Vitamin D levels in subjects with prostate cancer compared to age-matched controls - Abstract

Prostate cancer (PCa) is the second most common cancer in men worldwide and the second leading cause of cancer deaths in men in the United States.

Vitamin D is considered to have anticancer properties, currently thought to work mainly through its nuclear receptor or vitamin D receptor. In this retrospective study, we compared vitamin D levels in subjects with PCa with those of age-matched men without PCa. Study subjects included 479 in each group with a mean age of 73 and a mean creatinine of 1.05 and 1.15. Levels of 25 (OH) vitamin D were 28.4 ± 0.54 and 28.05 ± 0.62 in subjects with and without PCa. Levels of 1,25 (OH) vitamin D were 47.2 ± 6.8 and 47.1 ± 7.11 in subjects with and without PCa. In contrast to other studies, we did not find a significant difference in vitamin D levels. Among prostate cancer patients, vitamin D levels correlated positively with age (r = 0.12, P < 0.02), and were negatively associated with BMI (r = -0.13, P = 0.003), glucose (r = -0.12, P < 0.007), HbA1C (r = -0.16, P = 0.001), and PTH (r = -0.21; P < 0.0001). The data do not show the causal effect of vitamin D levels on PCa.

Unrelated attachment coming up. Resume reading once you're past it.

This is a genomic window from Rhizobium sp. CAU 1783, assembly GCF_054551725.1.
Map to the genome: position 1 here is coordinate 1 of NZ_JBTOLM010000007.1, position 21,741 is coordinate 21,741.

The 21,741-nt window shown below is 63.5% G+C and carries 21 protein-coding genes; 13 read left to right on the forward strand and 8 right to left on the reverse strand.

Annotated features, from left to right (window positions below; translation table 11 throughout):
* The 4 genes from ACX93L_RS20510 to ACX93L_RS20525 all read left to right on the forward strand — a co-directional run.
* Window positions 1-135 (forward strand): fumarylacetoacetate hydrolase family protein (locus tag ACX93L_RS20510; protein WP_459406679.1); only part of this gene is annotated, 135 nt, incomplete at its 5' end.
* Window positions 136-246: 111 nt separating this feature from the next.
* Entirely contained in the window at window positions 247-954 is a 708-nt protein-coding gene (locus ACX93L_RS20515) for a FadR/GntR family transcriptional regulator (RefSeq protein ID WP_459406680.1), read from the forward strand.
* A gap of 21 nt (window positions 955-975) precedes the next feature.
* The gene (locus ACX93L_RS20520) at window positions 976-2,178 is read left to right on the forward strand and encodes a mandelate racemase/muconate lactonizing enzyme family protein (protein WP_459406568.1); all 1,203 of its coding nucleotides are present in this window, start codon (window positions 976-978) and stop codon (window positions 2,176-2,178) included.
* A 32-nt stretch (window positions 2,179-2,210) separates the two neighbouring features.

Written by:
Yaturu S, Zdunek S, Youngberg B.   Are you the author?
Department of Endocrinology, Stratton VA Medical Center, Albany, NY 12208, USA.

Reference: Prostate Cancer. 2012;2012:524206.
doi: 10.1155/2012/524206

PubMed Abstract
PMID: 23304521 Prostate Cancer Section